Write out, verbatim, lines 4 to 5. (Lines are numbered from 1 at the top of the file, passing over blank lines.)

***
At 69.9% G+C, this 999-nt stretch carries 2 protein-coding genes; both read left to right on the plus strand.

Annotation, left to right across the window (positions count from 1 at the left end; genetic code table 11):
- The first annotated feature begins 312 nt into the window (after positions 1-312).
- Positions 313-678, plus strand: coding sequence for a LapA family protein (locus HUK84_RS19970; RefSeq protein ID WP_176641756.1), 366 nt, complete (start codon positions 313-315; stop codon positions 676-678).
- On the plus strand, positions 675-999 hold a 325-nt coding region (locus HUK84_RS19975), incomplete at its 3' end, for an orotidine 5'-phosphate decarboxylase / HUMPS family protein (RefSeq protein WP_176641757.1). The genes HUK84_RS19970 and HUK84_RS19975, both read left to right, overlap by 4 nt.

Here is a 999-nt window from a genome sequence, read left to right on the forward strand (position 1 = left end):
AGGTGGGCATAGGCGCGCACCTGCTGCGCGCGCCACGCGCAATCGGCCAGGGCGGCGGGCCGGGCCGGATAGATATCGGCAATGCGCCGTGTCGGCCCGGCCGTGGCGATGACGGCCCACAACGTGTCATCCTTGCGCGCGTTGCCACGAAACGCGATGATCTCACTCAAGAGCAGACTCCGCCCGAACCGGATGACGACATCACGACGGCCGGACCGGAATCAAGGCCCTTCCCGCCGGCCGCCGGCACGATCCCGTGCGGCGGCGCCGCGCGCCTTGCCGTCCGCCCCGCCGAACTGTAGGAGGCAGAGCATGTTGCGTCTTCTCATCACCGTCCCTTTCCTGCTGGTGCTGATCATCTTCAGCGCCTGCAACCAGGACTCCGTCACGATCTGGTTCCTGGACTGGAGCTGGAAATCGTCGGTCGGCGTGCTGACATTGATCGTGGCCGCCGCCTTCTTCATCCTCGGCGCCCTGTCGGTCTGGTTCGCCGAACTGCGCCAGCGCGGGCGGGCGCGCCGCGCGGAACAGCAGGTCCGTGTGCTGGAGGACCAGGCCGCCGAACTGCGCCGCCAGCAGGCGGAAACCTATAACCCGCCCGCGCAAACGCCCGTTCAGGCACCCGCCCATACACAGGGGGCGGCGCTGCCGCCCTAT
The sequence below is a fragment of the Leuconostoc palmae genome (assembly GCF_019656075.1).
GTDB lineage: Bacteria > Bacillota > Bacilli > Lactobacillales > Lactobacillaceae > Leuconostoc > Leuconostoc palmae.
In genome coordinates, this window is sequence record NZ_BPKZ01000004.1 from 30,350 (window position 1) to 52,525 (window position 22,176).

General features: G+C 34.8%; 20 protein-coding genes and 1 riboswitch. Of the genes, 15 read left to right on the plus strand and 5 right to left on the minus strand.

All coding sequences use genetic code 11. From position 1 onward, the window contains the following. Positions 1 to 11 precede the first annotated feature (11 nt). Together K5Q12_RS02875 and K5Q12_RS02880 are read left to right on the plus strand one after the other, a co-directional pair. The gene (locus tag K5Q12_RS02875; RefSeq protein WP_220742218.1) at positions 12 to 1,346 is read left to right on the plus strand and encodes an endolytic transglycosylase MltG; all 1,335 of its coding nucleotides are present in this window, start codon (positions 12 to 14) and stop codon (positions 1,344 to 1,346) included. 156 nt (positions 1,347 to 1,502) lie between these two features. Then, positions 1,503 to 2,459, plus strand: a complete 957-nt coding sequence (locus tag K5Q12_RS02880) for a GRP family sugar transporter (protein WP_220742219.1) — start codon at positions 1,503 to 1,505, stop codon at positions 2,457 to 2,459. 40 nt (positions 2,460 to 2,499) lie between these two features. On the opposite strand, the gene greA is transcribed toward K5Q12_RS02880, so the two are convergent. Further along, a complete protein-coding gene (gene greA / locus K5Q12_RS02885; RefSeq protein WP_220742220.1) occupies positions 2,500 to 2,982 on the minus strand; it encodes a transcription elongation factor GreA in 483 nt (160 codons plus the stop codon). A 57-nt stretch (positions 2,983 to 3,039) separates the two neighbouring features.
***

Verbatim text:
- Positions 313-678, plus strand: coding sequence for a LapA family protein (locus HUK84_RS19970; RefSeq protein ID WP_176641756.1), 366 nt, complete (start codon positions 313-315; stop codon positions 676-678).
- On the plus strand, positions 675-999 hold a 325-nt coding region (locus HUK84_RS19975), incomplete at its 3' end, for an orotidine 5'-phosphate decarboxylase / HUMPS family protein (RefSeq protein WP_176641757.1). The genes HUK84_RS19970 and HUK84_RS19975, both read left to right, overlap by 4 nt.